Rachel Damon plows the prairie in her delicately rendered, often dark new 30-minute sextet, Swath. In the so-called "bread suit" section, dancers attempt to paste hunks of bread onto a woman, for reasons that are unclear. "Is she feeding them?" asks Damon, the head of Chicago-based Synapse Arts. "Or trying to get away?" In another section, a man dresses a dead animal, hacking at it and yanking off its hide. To survive, frontier folk do what they have to. Julia Miller's projected silhouettes—of grass, stalks of wheat, a narrow window, scissors—set the scene for Damon's apparitions, while sound designer Russell Weiss brings in the distant noises of chimes, guitars, wind through fields. Despite these trappings, Swath is far from cozy or nostalgic.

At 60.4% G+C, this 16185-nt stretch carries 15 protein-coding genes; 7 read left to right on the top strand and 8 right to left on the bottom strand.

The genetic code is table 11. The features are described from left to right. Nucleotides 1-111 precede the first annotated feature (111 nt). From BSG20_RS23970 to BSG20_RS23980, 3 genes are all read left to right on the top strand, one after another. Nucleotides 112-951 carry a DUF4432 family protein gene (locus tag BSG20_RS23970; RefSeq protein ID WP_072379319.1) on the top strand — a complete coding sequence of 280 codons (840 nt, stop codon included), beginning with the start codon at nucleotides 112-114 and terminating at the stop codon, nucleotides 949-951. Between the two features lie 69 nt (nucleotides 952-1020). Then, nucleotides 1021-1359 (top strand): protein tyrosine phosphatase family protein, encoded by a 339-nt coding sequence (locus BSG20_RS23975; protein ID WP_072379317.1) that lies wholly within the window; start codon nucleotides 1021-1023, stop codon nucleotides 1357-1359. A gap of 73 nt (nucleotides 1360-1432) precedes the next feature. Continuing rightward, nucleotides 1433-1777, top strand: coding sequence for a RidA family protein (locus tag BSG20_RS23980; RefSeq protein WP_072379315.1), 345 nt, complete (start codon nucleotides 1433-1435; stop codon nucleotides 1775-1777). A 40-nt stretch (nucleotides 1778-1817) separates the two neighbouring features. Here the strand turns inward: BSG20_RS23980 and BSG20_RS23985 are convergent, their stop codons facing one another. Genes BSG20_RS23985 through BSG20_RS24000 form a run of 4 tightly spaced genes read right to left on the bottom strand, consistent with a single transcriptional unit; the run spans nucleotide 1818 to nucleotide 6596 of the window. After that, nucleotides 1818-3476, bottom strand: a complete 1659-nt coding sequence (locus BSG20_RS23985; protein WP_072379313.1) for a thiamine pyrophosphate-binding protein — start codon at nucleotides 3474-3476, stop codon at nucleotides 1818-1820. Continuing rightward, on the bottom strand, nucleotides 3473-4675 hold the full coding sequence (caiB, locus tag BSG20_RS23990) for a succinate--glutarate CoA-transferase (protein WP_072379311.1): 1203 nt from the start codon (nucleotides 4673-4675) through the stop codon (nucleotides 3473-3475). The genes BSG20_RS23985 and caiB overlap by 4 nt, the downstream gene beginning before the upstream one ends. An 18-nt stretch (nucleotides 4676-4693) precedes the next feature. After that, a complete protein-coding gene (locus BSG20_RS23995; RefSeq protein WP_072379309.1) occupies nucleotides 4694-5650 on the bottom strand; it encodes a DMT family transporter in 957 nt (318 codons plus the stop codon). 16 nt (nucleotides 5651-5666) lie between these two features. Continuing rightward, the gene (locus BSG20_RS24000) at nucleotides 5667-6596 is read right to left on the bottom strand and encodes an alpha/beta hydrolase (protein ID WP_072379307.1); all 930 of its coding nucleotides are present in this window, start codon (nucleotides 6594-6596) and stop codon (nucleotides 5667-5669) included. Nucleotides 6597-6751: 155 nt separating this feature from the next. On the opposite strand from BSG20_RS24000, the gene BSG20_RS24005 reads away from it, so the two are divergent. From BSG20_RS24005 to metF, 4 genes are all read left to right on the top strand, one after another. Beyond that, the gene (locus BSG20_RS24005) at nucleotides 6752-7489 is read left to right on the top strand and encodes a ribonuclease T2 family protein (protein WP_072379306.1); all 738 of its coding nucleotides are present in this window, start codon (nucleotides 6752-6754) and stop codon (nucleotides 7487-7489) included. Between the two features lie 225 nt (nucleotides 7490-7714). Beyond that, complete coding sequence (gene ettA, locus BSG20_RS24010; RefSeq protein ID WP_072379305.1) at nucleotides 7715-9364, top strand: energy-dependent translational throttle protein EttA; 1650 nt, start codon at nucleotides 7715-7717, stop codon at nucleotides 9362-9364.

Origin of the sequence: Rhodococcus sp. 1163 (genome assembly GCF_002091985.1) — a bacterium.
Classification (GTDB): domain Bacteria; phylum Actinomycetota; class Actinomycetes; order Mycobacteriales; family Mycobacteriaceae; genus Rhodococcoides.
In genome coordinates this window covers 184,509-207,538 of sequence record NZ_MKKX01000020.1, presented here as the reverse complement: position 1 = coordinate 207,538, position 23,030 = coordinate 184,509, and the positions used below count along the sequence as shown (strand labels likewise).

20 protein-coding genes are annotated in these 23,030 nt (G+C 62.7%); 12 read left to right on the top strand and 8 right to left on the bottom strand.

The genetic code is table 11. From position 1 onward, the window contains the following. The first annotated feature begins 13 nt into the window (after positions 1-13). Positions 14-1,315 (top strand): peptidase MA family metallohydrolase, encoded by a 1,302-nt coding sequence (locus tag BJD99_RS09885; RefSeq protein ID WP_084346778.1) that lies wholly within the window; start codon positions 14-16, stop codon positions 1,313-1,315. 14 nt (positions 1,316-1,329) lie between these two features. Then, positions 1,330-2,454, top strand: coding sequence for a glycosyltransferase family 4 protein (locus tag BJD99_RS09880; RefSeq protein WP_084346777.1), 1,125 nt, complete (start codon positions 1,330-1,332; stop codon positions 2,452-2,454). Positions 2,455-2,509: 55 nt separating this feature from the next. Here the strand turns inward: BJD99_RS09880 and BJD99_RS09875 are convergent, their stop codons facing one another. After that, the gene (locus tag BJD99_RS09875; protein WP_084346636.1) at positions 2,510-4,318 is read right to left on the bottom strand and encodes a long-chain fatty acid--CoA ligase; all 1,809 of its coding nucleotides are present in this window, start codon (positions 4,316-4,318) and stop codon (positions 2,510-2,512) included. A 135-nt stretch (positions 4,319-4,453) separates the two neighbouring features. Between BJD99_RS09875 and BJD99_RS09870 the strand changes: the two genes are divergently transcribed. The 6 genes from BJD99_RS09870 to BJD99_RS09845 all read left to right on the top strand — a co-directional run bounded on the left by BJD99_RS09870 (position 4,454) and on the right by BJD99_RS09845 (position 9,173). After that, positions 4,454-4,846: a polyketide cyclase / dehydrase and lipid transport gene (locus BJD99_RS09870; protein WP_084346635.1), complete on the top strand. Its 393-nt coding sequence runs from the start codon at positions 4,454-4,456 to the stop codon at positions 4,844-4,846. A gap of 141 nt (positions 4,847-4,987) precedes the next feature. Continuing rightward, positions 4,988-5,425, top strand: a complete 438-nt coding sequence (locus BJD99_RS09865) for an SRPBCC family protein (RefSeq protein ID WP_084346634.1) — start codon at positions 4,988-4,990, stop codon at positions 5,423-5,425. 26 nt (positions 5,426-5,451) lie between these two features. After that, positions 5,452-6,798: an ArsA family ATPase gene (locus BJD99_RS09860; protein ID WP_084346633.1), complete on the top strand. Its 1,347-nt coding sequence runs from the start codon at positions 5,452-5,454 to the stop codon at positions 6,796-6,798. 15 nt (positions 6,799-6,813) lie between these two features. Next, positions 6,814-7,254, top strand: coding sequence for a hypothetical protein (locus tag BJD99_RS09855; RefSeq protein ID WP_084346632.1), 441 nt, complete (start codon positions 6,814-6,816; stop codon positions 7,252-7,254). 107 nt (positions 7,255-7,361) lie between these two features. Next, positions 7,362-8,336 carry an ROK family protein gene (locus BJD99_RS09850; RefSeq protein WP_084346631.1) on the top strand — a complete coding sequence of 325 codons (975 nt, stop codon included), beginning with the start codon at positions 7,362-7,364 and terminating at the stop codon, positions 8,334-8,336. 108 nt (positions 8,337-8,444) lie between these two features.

Appropriately, Damon's piece is one half of the first show in Links Hall's new Midwest Nexus Program, which enables midwestern artists to tour to other heartland cities. Synapse shares the program with Minneapolis choreographer Penelope Freeh, who presents her 2012 Slippery Fish. A collaboration with composer Jocelyn Hagen—whose score Freeh describes in a podcast as "luscious, with an underbelly of darkness"—the piece is performed by a violist, soprano, and two dancers in sleek 1920s-style bathing costumes. Described as "small, but rich" by Dance magazine, Slippery Fish offers an introduction to artists previously unknown to Chicagoans.